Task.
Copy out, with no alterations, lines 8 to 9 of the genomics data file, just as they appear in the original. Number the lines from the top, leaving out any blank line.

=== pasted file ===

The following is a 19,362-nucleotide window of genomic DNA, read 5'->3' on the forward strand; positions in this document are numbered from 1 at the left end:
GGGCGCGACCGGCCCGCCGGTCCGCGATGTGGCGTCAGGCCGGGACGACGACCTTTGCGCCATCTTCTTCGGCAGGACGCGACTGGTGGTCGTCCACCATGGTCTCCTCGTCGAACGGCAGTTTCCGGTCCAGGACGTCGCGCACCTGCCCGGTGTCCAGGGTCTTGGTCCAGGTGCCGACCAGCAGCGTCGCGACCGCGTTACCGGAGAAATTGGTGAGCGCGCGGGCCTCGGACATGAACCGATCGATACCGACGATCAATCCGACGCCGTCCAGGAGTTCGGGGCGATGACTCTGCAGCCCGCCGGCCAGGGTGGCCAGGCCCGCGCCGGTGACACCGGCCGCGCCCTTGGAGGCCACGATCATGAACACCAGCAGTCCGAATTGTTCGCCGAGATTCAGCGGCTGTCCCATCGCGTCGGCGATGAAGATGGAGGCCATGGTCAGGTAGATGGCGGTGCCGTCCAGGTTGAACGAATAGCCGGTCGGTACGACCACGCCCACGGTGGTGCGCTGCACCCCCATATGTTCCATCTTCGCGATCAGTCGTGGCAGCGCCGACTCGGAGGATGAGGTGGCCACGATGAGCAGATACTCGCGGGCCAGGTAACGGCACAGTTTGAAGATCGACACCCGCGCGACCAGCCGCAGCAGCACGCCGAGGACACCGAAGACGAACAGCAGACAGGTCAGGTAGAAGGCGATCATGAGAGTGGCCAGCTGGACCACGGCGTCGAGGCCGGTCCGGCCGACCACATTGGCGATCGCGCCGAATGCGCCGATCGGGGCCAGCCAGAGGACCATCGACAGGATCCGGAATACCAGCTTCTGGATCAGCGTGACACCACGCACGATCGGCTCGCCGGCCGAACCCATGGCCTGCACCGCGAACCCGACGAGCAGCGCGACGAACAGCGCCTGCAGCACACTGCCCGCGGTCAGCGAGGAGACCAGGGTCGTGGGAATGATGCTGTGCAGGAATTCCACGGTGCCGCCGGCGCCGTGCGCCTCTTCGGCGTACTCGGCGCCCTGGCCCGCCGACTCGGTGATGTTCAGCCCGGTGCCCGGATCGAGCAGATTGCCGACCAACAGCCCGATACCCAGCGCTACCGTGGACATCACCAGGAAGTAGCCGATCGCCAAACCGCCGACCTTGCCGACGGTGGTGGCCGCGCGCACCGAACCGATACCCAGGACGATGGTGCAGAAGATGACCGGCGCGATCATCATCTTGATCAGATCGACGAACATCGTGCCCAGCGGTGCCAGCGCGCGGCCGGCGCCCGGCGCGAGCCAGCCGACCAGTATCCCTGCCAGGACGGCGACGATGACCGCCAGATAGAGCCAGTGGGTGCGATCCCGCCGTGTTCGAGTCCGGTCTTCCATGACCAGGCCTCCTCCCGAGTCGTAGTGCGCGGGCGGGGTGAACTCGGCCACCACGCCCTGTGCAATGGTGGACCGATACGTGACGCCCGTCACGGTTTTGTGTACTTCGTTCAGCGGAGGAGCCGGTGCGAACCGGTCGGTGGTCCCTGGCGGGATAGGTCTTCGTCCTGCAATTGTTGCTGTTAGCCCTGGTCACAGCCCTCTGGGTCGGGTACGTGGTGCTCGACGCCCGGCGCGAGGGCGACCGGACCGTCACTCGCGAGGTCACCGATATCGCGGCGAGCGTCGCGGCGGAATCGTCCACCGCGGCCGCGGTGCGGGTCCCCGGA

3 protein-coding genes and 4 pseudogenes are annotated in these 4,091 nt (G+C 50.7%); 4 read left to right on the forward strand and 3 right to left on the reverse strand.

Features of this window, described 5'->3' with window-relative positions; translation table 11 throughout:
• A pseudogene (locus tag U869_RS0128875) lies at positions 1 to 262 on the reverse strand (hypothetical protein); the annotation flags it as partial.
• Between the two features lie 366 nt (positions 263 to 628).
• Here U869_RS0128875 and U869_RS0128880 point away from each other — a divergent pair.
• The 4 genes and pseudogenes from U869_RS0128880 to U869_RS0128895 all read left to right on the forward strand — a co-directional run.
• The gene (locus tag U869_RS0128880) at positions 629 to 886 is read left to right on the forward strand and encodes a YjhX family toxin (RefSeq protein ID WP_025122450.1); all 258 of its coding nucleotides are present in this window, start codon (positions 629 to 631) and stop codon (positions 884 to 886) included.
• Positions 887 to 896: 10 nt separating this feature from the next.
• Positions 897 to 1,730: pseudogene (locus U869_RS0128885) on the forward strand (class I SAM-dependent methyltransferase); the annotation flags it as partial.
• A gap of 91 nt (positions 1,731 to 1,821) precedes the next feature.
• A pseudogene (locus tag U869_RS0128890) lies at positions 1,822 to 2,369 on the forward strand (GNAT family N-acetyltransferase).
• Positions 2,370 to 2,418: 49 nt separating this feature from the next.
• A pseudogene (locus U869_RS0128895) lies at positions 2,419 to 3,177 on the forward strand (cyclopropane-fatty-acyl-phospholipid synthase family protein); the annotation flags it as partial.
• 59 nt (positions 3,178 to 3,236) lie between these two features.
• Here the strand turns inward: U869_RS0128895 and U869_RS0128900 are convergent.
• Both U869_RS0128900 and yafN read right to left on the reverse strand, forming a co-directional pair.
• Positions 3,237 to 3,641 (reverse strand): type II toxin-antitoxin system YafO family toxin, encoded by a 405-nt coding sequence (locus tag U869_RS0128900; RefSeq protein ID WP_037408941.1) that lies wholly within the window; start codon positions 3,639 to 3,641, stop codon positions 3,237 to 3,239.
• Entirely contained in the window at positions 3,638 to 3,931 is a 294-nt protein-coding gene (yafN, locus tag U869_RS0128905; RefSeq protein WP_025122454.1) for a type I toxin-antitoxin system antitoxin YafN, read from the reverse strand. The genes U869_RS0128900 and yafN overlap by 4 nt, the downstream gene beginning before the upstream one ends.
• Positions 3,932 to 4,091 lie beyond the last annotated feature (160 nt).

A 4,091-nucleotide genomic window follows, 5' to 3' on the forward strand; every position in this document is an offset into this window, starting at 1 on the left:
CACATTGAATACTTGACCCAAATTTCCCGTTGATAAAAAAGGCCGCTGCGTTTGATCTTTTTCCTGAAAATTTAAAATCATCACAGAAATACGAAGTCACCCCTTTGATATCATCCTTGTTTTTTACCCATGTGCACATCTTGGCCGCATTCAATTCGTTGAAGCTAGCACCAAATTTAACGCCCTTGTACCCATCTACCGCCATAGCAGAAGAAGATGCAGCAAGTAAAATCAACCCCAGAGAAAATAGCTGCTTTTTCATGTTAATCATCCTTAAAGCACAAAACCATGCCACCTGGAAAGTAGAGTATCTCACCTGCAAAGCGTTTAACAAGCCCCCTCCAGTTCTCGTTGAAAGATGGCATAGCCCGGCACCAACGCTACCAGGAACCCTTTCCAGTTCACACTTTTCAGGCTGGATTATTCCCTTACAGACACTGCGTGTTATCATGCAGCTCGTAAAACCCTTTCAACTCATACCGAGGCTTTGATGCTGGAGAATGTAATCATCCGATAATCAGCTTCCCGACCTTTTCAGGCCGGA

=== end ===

• The 4 genes and pseudogenes from U869_RS0128880 to U869_RS0128895 all read left to right on the forward strand — a co-directional run.
• The gene (locus tag U869_RS0128880) at positions 629 to 886 is read left to right on the forward strand and encodes a YjhX family toxin (RefSeq protein ID WP_025122450.1); all 258 of its coding nucleotides are present in this window, start codon (positions 629 to 631) and stop codon (positions 884 to 886) included.